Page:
Regardless of the treatment option chosen, prostate cancer can recur. Oddly enough, this can happen even after the prostate has been completely removed and there is no evidence that the cancer has spread. The current theory is there may be stem cells in the urethra (water channel) that may eventually turn into prostate cells and may eventually become cancerous. As a result, follow-up is extremely important for all prostate cancer patients.

My routine is to see patients every three months for a PSA (Prostate Specific Antigen simple blood test), and every six months examine the prostate (or the rectum in patients whose prostate has been removed). At three years after treatment if there is no evidence of recurrence, patients are seen every six months for a PSA and DRE (digital rectal exam) forever. This may be more frequent than other physicians suggest, but I find it best to monitor prostate cancer patients closely.

Patients whose prostate cancer recurs may be eligible for further treatment (radiation after prostate removal). However, after radiation, there are limited options with which to treat patients. These patients are treated with medications such as Lupron (or Zoladex) every three months, or as necessary to put the prostate cancer in remission. Patients whose prostate cancer has already spread at the time of diagnosis are treated similarly.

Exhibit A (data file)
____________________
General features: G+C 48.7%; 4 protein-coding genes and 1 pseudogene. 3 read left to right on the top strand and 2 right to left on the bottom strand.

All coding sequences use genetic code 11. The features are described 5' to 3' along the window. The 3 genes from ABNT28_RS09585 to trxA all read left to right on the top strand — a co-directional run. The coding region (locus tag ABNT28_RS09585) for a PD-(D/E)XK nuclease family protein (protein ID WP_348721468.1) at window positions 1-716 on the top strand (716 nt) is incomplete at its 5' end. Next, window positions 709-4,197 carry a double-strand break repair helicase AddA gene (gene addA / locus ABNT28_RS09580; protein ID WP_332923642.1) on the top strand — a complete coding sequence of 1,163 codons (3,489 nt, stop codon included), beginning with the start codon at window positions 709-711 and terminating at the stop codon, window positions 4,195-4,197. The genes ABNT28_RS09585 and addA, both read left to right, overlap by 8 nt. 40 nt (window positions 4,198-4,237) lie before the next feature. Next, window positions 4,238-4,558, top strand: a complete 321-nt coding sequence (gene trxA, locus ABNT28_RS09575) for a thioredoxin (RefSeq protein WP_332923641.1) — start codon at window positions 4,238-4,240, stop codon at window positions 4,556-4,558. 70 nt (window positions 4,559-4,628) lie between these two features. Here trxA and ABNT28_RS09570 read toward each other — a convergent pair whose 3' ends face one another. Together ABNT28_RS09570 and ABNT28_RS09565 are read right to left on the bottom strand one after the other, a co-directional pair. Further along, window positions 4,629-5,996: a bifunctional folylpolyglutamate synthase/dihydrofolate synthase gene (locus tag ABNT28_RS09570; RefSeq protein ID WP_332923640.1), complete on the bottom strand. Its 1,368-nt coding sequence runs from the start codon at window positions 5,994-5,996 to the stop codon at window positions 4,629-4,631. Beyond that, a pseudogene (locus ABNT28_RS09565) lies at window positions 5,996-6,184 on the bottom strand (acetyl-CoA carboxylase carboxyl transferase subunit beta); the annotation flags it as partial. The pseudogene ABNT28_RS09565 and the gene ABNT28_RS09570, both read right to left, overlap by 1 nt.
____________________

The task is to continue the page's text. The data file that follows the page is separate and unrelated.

Prostate cancer is very sensitive to testosterone (male hormone). Specifically, testosterone makes the cancer more aggressive, almost like throwing gasoline onto a fire. Years ago the only treatment for these patients was to surgically remove the testicles, the source of testosterone. Now there are medications, such as Lupron, that basically shut down the production of testosterone from the testicles. The dosage I typically prescribe is effective for three months. Once they begin a patient on Lupron, some Urologists will continue treatment forever. However, Lupron and similar medicines may have side effects that include brittle bones, diabetes and/or an increased incidence of heart problems. Once a patient’s PSA has dropped to minimal levels, I will discontinue Lupron treatments but continue to check the PSA every three months. If the PSA begins rising, I will resume Lupron treatments until the PSA decreases.

All treatments for prostate cancer may have side effects, but most are treatable. Common side effects after radiation or surgery include erectile dysfunction that may be overcome with medicines such as Viagra, or with injections. There are also vacuum devices that may be effective. The final option is surgical placement of a penile implant.

Occasionally patients will have bladder control problems. This is very rare and may occur with radiation therapies, but could happen after surgical removal of the prostate (in less than 5% of men). Medications may alleviate these side effects, but at times the bladder control problems may not resolve.

In addition to those listed above, side effects of Lupron will include erectile dysfunction that is very difficult to treat short of a penile implant. Lupron may also cause hot flashes and sweats that can be controlled with medication.

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